The problems intensified during the recording of 2013 follow-up Harlequin Dream – the band’s first Number One album in Australia; it was also nominated for three ARIAs and Triple J’s Album of the Year.  His emotional state started to decline and he was diagnosed with depression and anxiety.

Slowing down ‘for a second’ ended up in a four-year break in Boy & Bear’s career and, while they may have been working together creating new music, there was never any certainty about whether they’d ever be ready to release new music or tour again.

“During that time Dave was seeking treatment and we began to see some progress there and, even though it is still a little vague what’s going on he’s seen some positive results from some of the treatments.  So, we’ve been chipping away and after a while we were ready to have that chat about are we ready to lock something in.”

The result of that chat is Suck On Light, a magnificent return for Boy & Bear that sees their song writing, production and recorded output take on new dimensions while still retaining the familiar Boy & Bear lilt that fans have come to love since their first offering, 2011’s Moonfire.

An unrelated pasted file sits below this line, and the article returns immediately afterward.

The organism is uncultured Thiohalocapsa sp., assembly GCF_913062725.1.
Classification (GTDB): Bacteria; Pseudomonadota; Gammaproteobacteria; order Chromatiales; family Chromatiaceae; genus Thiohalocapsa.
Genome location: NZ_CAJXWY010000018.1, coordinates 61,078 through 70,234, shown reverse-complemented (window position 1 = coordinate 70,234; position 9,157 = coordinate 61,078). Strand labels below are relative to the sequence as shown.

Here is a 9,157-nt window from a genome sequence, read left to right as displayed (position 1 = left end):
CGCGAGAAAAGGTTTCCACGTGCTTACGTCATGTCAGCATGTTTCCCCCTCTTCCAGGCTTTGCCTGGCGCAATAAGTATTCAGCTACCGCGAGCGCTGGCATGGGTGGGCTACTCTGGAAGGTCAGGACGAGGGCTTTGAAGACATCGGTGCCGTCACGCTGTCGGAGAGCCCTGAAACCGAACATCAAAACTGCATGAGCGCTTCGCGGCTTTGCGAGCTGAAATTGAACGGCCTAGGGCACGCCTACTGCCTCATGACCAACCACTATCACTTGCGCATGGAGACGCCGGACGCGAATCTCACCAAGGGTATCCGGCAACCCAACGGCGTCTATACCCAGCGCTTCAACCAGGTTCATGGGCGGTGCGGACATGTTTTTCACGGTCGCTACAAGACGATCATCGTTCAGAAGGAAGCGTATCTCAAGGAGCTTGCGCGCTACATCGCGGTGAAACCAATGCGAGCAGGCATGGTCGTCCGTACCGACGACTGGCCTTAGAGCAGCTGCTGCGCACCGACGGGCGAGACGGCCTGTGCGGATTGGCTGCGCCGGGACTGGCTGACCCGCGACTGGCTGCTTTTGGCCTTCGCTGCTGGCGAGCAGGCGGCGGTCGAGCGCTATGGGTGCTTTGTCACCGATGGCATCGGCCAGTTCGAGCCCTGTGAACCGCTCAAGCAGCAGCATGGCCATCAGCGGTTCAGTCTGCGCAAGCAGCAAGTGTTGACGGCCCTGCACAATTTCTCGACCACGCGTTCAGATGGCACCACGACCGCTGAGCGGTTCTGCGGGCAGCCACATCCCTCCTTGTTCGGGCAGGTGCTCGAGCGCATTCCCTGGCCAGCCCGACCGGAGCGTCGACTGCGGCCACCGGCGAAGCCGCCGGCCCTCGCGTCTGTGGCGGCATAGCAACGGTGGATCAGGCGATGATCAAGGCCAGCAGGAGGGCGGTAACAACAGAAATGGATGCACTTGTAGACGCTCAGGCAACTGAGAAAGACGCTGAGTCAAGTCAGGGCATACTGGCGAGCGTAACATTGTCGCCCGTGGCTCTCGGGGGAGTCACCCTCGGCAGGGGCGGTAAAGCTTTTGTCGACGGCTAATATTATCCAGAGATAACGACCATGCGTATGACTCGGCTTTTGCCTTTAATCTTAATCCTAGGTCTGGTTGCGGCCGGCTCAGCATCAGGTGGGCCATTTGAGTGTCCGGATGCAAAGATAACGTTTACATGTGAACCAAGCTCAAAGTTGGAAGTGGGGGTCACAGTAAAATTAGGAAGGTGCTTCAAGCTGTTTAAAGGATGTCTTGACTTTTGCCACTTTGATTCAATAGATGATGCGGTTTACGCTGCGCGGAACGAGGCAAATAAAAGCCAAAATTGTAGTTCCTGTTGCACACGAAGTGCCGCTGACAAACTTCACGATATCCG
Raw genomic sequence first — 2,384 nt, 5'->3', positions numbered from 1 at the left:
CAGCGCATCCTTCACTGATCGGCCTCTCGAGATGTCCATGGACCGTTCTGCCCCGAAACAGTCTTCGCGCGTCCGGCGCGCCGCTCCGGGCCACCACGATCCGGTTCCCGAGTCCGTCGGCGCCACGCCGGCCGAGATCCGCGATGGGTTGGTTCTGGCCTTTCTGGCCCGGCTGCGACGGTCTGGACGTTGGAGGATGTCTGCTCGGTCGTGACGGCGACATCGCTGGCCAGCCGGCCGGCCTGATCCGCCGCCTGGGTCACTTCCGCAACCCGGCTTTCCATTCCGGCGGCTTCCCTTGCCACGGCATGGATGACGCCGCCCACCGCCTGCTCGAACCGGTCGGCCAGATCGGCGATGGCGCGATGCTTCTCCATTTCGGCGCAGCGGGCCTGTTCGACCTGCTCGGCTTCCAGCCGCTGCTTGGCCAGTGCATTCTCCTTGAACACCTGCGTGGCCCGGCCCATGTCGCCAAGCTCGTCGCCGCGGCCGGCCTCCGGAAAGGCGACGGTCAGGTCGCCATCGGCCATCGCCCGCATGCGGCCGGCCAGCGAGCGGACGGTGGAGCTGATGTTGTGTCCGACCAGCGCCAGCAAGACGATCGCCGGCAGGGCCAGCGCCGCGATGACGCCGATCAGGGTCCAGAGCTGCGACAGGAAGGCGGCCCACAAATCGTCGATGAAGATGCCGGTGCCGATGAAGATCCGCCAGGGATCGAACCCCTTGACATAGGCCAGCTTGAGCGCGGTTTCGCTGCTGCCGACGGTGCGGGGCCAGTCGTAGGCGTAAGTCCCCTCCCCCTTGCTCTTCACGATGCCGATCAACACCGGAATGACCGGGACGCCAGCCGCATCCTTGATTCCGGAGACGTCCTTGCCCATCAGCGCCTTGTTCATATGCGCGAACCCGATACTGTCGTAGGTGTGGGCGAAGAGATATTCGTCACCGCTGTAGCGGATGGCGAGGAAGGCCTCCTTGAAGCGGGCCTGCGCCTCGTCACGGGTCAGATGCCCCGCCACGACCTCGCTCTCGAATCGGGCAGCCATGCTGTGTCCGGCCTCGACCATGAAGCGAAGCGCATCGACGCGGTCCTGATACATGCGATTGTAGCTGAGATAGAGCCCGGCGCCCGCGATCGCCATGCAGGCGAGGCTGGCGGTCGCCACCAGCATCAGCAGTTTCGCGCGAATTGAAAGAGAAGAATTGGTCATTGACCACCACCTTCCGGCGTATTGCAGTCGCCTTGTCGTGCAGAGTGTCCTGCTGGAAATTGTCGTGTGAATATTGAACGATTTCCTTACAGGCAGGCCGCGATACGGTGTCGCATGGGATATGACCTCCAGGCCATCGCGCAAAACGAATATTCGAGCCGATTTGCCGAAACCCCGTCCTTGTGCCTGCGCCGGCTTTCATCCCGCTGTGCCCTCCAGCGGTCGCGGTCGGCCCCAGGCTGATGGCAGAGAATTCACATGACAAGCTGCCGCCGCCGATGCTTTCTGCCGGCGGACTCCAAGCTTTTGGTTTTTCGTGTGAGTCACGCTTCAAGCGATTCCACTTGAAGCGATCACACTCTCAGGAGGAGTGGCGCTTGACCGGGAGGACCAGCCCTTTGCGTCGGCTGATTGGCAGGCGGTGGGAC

While we’d had some positive writing experiences there was always this cloud over us and the thought that we’re not going to be able to do this.

Dave Symes

“Once we locked the record in, in terms of a time to do it, somewhere to do it and a producer, it was a bit of a positive turn for all of us, I think, because all of a sudden we had these goalposts to turn towards.  While we’d had some positive writing experiences there was always this cloud over us and the thought that we’re not going to be able to do this.

“Once we had it locked in it was a chance for us to reflect on the writing we’d been doing, and in the last four months before we hit the studio some new songs were birthed with a new positive energy as well, which really balanced the album out in a nice way.”